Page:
Gaining 18 more FB followers would generate 0.6 more sales per month. OK, that’s not exactly the road to riches. But followers beget more followers – there’s a snowball effect that will eventually sustain itself. I think that threshold is around 100.

So if it’s not too much to ask…get out there and get begetting! Go to our page in your Favorites list and click “Suggest to Friends” beneath our logo. If you didn’t arrive at this blog post via FB, use the “Like” button near the top of the right-hand column to join.

Oh, and as long as I’m begging…don’t forget to click those ads between posts.


Last week I mentioned that I’d spent $11 to intercept a fraudulent UPS shipment. It actually cost $11 for the interception…plus $35.05 for return freight…plus a $2.80 fuel surcharge. I suspected that they might bone me for return postage, and that they’d charge a premium for air shipment. The fuel surcharge is just plain insulting, though.

That brings the total cost of this criminal to $130, almost all of which went to UPS because I shipped too promptly. I’d have lost less money if I’d just let the thief have the merchandise, but the satisfaction of denying him anything tangible for all the trouble he caused is worth the cost.

Friday, August 06, 2010

Fool Me Twice, Shame On You Again

Someone wanted $225 worth of clocks and watches giftwrapped and shipped to Miami via 2nd Day Air. It’s a little suspicious when somebody wants a big order right away...but one-stop gift shopping has been part of Curio City’s core concept from the beginning. With a US destination and a signature required on delivery, it didn’t look shady. The only red flag from my credit card processor’s “MaxMind” fraud control was an IP address in Venezuela…and lots of Miami residents have Central or South American roots. Since the MaxMind score was below the fraud tripwire, I wrapped everything and shipped it off at once.

That night a second large charge on a different card from the same customer was denied. The next morning the identical order went through successfully on a third credit card.

Oh, crap. This guy is laundering stolen cards. That initial order is going to come back as a chargeback, sure as hell. But at least this time I figured it out in time to stop further losses. I canceled the second order and voided the charge. My thief struck several more times as the day wore on, always with orders of $200 or more and always with a different credit card. When I figured out how to blacklist his IP address, he went away…for half a day. Ultimately I had to block four Venezuelan IP addresses and void three charges before he moved on to greener pastures.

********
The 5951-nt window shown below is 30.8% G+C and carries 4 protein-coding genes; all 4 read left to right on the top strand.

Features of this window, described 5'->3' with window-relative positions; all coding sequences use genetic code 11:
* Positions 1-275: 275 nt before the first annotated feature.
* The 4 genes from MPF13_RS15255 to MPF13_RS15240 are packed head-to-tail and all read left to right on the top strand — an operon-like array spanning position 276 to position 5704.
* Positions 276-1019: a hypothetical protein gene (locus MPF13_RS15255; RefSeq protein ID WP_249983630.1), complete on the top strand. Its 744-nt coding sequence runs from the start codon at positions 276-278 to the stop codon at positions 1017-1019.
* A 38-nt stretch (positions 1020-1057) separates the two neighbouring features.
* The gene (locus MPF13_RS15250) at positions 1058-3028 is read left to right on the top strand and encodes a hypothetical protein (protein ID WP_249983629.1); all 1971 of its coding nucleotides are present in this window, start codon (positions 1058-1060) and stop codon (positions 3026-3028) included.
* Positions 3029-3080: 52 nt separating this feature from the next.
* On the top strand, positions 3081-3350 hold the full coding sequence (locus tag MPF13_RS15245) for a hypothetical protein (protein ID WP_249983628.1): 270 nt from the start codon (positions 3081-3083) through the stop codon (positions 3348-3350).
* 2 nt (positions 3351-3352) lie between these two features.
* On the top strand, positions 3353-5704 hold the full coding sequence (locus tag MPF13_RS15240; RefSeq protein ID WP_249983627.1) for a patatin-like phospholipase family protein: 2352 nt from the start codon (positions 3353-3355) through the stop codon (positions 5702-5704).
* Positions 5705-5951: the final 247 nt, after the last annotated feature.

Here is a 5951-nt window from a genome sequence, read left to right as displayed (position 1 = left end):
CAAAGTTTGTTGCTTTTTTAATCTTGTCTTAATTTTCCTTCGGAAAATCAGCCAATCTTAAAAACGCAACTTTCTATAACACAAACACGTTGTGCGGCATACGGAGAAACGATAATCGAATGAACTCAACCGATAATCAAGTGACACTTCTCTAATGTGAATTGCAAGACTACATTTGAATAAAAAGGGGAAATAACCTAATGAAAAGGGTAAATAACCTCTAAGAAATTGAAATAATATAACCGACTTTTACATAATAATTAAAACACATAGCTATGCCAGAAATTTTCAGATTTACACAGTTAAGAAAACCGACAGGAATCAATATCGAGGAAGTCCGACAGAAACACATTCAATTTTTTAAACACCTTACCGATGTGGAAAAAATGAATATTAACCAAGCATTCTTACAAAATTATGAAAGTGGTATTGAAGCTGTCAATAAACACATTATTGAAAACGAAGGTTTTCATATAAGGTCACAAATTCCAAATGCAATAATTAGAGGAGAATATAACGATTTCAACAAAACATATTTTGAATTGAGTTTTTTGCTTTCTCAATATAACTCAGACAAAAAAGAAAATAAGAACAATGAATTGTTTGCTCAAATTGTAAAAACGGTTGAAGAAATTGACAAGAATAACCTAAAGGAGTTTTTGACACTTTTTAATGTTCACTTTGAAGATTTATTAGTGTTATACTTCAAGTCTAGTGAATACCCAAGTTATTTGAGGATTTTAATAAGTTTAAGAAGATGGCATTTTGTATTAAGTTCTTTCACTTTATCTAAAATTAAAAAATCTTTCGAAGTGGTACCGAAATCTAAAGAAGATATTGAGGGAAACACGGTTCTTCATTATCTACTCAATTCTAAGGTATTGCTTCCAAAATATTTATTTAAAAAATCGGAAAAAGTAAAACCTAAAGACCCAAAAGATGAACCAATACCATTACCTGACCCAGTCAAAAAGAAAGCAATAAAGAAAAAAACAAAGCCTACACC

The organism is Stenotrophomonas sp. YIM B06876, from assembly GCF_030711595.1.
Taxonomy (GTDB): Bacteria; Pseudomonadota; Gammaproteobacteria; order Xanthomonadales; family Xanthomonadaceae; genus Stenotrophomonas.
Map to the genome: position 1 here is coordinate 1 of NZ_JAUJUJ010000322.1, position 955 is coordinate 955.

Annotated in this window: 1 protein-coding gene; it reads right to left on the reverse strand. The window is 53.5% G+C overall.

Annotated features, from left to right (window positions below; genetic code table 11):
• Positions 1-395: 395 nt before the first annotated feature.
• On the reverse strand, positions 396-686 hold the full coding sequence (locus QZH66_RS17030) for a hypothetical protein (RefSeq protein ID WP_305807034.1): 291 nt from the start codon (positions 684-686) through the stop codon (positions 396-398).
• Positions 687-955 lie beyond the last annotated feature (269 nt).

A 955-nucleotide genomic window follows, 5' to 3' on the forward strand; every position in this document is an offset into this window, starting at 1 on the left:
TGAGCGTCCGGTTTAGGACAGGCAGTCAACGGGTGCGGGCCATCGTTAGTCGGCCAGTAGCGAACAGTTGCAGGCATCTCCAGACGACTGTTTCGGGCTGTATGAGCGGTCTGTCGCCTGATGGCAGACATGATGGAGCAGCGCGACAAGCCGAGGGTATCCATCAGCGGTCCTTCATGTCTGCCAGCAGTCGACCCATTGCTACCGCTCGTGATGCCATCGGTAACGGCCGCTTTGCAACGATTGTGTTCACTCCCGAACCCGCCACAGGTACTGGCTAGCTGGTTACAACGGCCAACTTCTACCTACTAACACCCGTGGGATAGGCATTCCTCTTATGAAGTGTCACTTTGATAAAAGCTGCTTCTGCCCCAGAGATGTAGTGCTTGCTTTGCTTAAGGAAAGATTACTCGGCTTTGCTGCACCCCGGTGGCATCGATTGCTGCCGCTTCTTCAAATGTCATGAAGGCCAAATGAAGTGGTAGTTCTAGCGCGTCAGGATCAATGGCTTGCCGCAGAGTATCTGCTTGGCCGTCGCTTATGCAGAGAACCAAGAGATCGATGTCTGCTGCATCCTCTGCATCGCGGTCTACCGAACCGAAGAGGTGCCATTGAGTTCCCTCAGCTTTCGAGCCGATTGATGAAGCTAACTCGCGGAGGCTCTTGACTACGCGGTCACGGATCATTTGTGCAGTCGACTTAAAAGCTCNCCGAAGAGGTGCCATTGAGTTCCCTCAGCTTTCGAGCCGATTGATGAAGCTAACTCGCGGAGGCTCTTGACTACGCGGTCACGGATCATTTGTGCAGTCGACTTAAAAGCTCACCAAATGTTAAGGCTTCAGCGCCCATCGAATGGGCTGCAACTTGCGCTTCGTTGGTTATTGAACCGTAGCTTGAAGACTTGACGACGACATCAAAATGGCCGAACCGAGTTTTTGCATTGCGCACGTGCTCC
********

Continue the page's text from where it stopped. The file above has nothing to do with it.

Then a light bulb lit up: UPS has a package intercept option! For $11 I could have it returned to sender and refund the charge. Total loss to me: $69.92 for UPS shipping, plus $11 for the intercept, plus roughly $5 in AVS fees for all those credit card authorization checks, plus another $8 to process the original charge and its reversal. Call it $93. Without the intercept, I’d have lost the $225 charge and eaten a $25 chargeback fee. (The five-day interval between the charge and the refund still makes me nervous about a chargeback being generated, but I’d probably win a challenge if it does occur).

It’s screwed up when a $93 loss counts as a victory over the forces of evil. $93 is more than I earn in a bad week. But at least I’m learning how to spot the enemy and how to use the anti-fraud tools at my disposal. I’m not sure what the thief gained from all that activity – he wasn’t really after boxes of random merchandise from Curio City. Presumably he validated his stolen credit card numbers. Now what’s he do, sell them to somebody else? The only unambiguous winner in this go-round is UPS.


After having Earthlink as our home ISP since 1997, I finally switched from DSL at 3 Mbps to cable internet at 15 Mbps. Sweet! Our municipal electric company is our new ISP. The taxpayer-owned nonprofit, which has fewer than 4,000 customers, now carries our phone, internet, and cable TV as well as our electric service. It’s really nice dealing with Donna on Quincy Avenue instead of some kid in India.


Not speaking any other languages myself, I generally refrain from mocking foreigners’ mangled English. But this one is worth sharing: “Don't make yourself regret by slipping through the chance from your fingers.”